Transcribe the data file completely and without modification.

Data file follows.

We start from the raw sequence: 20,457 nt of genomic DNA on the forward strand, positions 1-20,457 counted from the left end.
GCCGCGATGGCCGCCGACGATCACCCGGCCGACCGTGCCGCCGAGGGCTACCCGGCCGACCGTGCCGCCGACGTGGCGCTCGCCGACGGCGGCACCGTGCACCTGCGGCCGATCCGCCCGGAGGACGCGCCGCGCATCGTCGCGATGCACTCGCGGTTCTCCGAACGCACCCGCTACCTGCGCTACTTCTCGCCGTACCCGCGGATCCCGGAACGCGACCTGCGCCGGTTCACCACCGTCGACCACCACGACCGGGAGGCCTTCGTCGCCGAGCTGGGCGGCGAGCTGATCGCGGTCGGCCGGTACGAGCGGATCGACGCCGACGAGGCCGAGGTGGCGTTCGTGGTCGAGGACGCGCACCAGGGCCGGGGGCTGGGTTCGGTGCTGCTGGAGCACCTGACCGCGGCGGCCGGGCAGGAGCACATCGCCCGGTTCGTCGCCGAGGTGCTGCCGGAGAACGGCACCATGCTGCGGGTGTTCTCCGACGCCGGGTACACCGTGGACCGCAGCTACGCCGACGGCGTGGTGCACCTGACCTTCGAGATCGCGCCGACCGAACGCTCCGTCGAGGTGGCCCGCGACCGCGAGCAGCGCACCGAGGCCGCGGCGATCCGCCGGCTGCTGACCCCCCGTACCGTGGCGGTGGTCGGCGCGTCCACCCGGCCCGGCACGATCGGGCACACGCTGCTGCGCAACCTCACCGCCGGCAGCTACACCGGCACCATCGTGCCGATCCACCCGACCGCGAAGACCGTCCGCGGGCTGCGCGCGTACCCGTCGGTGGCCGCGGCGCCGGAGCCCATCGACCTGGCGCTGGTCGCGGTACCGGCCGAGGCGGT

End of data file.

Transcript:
We start from the raw sequence: 20,457 nt of genomic DNA on the forward strand, positions 1-20,457 counted from the left end.
GCCGCGATGGCCGCCGACGATCACCCGGCCGACCGTGCCGCCGAGGGCTACCCGGCCGACCGTGCCGCCGACGTGGCGCTCGCCGACGGCGGCACCGTGCACCTGCGGCCGATCCGCCCGGAGGACGCGCCGCGCATCGTCGCGATGCACTCGCGGTTCTCCGAACGCACCCGCTACCTGCGCTACTTCTCGCCGTACCCGCGGATCCCGGAACGCGACCTGCGCCGGTTCACCACCGTCGACCACCACGACCGGGAGGCCTTCGTCGCCGAGCTGGGCGGCGAGCTGATCGCGGTCGGCCGGTACGAGCGGATCGACGCCGACGAGGCCGAGGTGGCGTTCGTGGTCGAGGACGCGCACCAGGGCCGGGGGCTGGGTTCGGTGCTGCTGGAGCACCTGACCGCGGCGGCCGGGCAGGAGCACATCGCCCGGTTCGTCGCCGAGGTGCTGCCGGAGAACGGCACCATGCTGCGGGTGTTCTCCGACGCCGGGTACACCGTGGACCGCAGCTACGCCGACGGCGTGGTGCACCTGACCTTCGAGATCGCGCCGACCGAACGCTCCGTCGAGGTGGCCCGCGACCGCGAGCAGCGCACCGAGGCCGCGGCGATCCGCCGGCTGCTGACCCCCCGTACCGTGGCGGTGGTCGGCGCGTCCACCCGGCCCGGCACGATCGGGCACACGCTGCTGCGCAACCTCACCGCCGGCAGCTACACCGGCACCATCGTGCCGATCCACCCGACCGCGAAGACCGTCCGCGGGCTGCGCGCGTACCCGTCGGTGGCCGCGGCGCCGGAGCCCATCGACCTGGCGCTGGTCGCGGTACCGGCCGAGGCGGT